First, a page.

With the Shilanyas of RamLalla Mandir in Ayodhya on Aug 5 this year, a wait of over 500 years has come to an end. The emotions it evoked in Hindus across the globe can only be experienced, pulling into its vortex even avowed secularists who couldn’t but help chant Jai Shree Ram as the event unfolded. While the grandeur of the proposed temple is awe-inspiring, I am afraid it should not lose its sanctity to become just another spot in the ‘must-visit’ list of tourists, as many such temples have fallen prey to.
Temple Tourism is all the rage today, but has it occurred to you that it is an oxymoron? While temples stand for something sublime, sacred and divine, tourism conjures up everything that is crass, commercial and every other undesirable quality one can think of. It is an abhorrent term that takes away from the very purpose for which temples were intended—for the ardent to find solace and oneness with the deity residing there.
So, when people with justifiable pride in their civilisational ethos say that our temples should be showcased as tourist attractions instead of the marble mausoleum Taj Mahal, I can’t concur. Of course, the Taj is overhyped and doesn’t deserve to be the symbol of India for the world. But that in no way makes me or many like me agree to have our temples subjected to the same kind of touristy curiosity and wonder, which take away from their sublimity.
There is no doubt that our ancient temples—those that had survived the marauding Mughal and Turkish barbarians–are leagues ahead in every aspect of architectural grandeur, aesthetics and engineering, not to speak of the astronomical configuration that goes to maximise the energy fields in and around it.
The temples that survived the attacks in the south showcase our ancient glory to date. One of them is the Periya Koyil* or Brihadeeswara temple of Thanjavur which was built a millennium ago by the great Chola King Raja Raja. It has stumped modern architects and other experts with its intricate architecture and design in addition to the logistics of transporting the granite to the site and hoisting an 80-ton monolith to the top of the gopuram! The towering gopuram doesn’t cast a shadow on the ground at high noon. How awesome is that?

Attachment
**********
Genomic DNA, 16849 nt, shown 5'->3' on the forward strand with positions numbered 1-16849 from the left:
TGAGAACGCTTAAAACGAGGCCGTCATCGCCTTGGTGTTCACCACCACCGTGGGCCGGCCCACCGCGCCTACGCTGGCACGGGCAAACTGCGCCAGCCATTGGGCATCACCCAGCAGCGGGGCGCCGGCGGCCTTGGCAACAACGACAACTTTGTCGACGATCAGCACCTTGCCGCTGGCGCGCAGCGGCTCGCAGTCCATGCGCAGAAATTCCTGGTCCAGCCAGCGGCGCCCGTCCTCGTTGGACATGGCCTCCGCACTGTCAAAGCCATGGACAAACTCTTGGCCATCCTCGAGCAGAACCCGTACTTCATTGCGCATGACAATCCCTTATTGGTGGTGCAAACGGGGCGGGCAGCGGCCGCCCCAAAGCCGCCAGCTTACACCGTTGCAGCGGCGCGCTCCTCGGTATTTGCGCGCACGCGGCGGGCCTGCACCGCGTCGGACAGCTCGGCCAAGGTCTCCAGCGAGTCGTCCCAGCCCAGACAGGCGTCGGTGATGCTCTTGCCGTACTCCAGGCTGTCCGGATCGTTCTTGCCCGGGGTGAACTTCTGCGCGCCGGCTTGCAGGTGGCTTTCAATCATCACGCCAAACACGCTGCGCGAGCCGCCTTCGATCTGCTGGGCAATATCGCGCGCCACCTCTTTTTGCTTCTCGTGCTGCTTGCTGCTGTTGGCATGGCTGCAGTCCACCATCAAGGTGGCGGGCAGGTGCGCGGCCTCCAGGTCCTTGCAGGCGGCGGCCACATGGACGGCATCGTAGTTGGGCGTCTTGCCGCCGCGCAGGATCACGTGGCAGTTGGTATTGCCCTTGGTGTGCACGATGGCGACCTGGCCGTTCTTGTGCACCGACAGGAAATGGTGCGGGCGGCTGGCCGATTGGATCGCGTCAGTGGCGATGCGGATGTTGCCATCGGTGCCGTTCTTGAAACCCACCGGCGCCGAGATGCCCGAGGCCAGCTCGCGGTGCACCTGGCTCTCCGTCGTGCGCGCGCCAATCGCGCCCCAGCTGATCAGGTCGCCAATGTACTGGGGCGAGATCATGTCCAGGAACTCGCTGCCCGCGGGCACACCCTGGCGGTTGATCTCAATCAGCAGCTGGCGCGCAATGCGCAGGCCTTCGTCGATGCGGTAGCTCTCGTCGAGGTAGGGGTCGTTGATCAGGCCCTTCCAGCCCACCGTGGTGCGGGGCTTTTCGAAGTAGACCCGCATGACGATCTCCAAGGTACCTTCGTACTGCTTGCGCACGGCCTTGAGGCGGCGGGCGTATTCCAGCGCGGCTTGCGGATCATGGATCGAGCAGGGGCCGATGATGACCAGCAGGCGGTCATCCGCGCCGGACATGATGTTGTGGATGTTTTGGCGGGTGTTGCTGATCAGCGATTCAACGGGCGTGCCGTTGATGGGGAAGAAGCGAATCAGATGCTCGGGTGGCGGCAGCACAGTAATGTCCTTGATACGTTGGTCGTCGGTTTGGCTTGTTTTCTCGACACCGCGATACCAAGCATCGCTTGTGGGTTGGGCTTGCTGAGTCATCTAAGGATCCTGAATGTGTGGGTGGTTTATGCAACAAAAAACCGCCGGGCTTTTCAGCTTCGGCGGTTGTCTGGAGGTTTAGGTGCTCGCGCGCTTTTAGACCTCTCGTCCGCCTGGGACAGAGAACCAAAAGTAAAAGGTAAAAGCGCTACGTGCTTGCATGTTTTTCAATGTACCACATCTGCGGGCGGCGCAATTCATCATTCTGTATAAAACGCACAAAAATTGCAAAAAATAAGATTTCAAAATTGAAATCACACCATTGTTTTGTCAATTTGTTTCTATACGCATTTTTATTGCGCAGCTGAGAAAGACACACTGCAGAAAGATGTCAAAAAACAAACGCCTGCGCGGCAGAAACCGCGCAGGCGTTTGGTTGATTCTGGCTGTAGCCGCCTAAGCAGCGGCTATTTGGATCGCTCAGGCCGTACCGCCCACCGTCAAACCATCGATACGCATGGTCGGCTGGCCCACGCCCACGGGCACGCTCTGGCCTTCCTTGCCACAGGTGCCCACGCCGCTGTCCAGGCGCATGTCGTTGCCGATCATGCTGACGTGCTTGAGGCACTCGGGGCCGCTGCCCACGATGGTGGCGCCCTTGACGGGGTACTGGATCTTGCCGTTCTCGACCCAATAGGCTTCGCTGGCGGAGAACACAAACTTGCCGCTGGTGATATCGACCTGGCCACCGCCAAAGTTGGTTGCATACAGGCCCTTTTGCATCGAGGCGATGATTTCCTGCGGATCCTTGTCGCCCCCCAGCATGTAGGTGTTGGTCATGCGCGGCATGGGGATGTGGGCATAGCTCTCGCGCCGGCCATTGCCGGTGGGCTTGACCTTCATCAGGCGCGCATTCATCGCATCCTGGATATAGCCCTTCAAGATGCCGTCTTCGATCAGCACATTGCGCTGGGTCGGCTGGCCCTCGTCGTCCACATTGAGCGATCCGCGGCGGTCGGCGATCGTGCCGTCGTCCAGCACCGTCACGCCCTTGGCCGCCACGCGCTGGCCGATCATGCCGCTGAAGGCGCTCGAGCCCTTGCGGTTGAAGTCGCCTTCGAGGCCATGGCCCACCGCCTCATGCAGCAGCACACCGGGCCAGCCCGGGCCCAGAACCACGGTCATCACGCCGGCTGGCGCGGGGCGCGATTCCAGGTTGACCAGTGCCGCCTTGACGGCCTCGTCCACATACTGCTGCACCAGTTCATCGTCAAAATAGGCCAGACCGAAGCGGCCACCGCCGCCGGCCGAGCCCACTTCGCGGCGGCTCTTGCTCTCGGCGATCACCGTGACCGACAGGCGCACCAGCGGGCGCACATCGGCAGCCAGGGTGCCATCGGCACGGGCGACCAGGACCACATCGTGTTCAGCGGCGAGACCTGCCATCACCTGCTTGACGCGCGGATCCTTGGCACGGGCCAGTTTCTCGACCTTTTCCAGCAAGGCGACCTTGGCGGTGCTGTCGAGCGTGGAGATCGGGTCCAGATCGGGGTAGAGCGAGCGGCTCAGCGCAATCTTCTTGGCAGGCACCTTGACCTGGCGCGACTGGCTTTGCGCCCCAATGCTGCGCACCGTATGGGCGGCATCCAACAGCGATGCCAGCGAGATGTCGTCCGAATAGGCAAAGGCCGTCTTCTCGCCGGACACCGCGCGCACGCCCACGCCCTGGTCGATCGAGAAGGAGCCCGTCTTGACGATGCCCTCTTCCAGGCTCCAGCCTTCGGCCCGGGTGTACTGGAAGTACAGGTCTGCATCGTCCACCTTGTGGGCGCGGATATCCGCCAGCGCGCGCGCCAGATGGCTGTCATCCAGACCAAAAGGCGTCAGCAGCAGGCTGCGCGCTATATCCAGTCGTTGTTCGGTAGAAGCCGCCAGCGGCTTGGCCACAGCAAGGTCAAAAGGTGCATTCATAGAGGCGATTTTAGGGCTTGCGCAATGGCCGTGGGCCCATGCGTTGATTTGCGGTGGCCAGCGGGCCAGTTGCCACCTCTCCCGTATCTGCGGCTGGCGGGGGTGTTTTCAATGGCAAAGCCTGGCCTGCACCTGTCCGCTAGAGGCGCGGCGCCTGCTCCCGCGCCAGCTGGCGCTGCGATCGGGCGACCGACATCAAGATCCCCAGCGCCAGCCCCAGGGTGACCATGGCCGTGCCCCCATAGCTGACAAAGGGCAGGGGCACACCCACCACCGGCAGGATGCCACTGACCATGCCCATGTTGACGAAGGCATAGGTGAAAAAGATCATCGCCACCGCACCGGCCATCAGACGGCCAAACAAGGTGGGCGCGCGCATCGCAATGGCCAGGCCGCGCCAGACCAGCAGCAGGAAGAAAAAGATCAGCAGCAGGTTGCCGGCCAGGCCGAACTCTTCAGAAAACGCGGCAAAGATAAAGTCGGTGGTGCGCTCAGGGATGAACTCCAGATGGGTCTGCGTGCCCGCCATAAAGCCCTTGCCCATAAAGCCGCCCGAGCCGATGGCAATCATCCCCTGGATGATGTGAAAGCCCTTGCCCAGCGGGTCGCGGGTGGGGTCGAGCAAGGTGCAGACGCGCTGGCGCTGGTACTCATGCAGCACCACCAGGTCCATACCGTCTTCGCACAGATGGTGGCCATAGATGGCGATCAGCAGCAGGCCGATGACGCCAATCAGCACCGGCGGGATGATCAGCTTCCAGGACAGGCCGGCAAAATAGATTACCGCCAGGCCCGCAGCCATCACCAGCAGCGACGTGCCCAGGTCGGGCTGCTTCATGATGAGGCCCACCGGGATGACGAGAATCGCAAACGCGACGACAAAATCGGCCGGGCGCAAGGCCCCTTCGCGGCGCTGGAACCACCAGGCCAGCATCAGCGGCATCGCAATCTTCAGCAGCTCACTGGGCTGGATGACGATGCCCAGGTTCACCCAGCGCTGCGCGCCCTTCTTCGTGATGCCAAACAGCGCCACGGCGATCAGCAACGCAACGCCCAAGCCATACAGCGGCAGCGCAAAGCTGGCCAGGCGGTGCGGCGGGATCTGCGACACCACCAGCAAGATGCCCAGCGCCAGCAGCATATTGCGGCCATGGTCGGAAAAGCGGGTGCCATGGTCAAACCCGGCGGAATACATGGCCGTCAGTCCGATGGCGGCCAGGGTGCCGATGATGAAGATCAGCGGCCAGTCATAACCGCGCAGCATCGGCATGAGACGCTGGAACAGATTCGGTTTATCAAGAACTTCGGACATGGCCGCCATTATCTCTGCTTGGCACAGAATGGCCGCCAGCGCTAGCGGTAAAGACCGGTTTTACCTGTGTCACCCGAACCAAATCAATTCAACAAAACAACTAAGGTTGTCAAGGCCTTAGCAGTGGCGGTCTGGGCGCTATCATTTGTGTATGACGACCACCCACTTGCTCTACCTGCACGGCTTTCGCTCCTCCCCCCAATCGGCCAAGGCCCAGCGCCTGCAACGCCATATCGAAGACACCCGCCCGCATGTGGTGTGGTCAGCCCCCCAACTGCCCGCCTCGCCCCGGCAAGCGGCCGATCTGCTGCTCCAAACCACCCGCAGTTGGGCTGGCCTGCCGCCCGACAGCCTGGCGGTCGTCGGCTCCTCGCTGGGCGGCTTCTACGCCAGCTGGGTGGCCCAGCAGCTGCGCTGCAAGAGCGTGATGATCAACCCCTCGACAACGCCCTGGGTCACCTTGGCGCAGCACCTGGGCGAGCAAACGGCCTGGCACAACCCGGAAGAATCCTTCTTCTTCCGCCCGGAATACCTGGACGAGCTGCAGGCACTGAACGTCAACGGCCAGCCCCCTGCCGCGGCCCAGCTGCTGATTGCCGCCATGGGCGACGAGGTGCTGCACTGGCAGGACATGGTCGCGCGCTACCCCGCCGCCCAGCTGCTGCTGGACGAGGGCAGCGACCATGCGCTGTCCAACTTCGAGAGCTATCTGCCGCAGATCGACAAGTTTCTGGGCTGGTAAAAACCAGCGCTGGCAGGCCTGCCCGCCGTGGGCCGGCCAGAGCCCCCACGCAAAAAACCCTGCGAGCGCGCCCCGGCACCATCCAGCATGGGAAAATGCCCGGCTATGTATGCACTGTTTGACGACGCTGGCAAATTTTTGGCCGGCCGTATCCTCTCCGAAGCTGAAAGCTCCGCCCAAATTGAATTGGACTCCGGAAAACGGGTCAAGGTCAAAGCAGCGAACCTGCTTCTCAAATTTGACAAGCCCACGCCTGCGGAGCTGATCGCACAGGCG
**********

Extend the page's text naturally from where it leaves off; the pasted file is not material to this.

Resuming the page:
But would it make me comfortable to have crowds of tourists trampling the sacred precincts with scant reverence for the pervasive divinity in the very complex, with regular pujas being conducted? Certainly not!
A temple is a devalaya and not a place of worship, as opposed to a church or a mosque, where people gather to pray together and listen to sermons. It is the abode of whichever Deity’s home it is. And when we enter anyone’s home, we respect the rules of the house and the person living there. Suppose I request a guest to leave her footwear outside the door, there are two things she can do. One is to comply and the other is to ask, “Why?”
Now, I might say that I prefer to keep the house clean from outside dirt or I could say that it is the custom I follow. An ordinary visitor would accept either of the two explanations. Sometimes though, one goes to someone’s house that one doesn’t respect too for several reasons. Even then, one follows the rules of that house, unless one wants to pick up a fight, create a scene or do something equally unpleasant. In which case, the woman might argue that her footwear is clean or that she doesn’t believe in the custom I follow.
Don’t you feel that it is rather uncivilized on someone’s part to do this? I mean, it is my house and I reserve the right to set the rules and expect those who enter it to follow them. Leave aside a home, every institution, organisation or even places of worship have their regulations and rule. When you enter Harmandir Saheb in Amritsar, you necessarily need to cover your head and if you don’t have a head-cover, you can buy one at one of the shops. But you can’t go in without covering your head. Period. Many churches in the south have this rule of covering their heads too. Mosques and synagogues have separate sections for women if they are allowed in them at all.